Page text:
I imagine his other book "Physics of The Impossible" which focuses more on trying to explain with physics for well-known sci-fi concepts would be as good as the beginning and end of this book. However, if you find that kind of topic, theoretical physics, black holes, time travel, 10 dimensional space, then I would recommend this book.
Profile Image for Amet Alvirde.
47 reviews72 followers
January 13, 2014
Ayer no pude parar de leer hasta terminar. Este libro es realmente bueno. Kaku tiene una didáctica bastante agradable y el libro está plagado de explicaciones meditadas para ser lo más sencillas posibles (a pesar de la complejidad de los temas tratados). Es un excelente libro de referencia y descubres datos curiosos que jamás te habrías imaginado.

El único contra es que ahora se encuentra desactualizado porque es pre-higgs y pre-colisionador franco-suizo de hadrones. Así que hay algunas anécdotas, planteamientos y conjeturas que ya perdieron sentido o que ahora son hechos irrefutables. De cualquier forma sigue siendo una gran obra que recomiendo a aquellos curiosos que no se han decidido a navegar en las aguas de la física cuántica. :)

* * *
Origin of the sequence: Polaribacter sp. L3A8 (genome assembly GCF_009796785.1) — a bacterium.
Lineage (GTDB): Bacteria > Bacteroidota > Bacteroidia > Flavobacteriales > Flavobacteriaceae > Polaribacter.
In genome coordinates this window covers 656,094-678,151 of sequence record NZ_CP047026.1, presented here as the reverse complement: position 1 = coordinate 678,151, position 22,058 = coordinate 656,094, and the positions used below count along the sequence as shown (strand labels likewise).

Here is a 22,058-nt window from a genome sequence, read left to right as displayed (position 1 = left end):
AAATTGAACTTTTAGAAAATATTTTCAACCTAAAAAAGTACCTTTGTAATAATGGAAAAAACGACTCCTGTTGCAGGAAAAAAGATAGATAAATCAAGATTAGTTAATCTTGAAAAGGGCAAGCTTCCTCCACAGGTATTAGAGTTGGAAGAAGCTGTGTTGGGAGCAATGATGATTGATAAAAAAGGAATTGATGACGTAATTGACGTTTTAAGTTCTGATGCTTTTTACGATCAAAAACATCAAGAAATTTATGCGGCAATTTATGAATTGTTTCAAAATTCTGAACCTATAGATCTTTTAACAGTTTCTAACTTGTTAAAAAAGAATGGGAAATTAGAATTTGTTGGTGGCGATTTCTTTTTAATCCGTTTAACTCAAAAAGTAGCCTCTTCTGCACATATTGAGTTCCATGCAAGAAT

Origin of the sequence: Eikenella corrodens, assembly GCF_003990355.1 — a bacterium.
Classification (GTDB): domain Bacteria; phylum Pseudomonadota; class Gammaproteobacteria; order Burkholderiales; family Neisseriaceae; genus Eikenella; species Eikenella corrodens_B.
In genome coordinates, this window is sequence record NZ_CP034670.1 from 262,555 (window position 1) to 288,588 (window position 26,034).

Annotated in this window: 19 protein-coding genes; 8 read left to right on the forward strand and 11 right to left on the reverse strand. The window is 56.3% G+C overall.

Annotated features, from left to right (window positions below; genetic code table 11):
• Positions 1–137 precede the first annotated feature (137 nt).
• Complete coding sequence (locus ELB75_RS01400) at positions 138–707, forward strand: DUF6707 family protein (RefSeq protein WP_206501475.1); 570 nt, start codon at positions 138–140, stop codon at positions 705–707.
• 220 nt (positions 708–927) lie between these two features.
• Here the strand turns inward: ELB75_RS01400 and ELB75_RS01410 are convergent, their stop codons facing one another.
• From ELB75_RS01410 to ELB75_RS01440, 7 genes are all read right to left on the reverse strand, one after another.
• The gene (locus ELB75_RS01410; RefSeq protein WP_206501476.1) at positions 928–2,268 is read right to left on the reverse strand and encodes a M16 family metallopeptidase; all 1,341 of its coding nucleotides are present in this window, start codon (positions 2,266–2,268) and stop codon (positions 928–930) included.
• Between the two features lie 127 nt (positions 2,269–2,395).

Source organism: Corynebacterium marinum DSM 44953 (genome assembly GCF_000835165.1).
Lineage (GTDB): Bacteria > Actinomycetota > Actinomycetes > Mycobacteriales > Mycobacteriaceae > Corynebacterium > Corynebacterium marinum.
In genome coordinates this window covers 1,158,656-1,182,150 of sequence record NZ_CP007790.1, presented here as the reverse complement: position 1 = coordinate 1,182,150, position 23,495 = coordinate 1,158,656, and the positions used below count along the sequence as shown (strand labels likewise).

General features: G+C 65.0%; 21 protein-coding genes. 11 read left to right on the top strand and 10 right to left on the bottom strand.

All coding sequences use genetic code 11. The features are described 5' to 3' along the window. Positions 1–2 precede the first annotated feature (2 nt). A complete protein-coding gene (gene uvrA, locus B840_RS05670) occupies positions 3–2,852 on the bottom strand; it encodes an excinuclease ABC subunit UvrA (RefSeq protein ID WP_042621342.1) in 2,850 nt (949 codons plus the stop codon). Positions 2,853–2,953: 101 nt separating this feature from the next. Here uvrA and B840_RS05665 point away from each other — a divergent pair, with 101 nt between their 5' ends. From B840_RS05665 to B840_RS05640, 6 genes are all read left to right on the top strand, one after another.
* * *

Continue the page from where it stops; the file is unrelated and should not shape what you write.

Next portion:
Profile Image for Ricardo Acuña.
128 reviews13 followers
April 9, 2018
One of the most intriguing theories in the modern physics is the probable existence of a multidimensional time-space reality. Matter, space as we know sooner or later will turn to a new paradigm. A good book to think over this possibility
18 reviews3 followers
November 21, 2008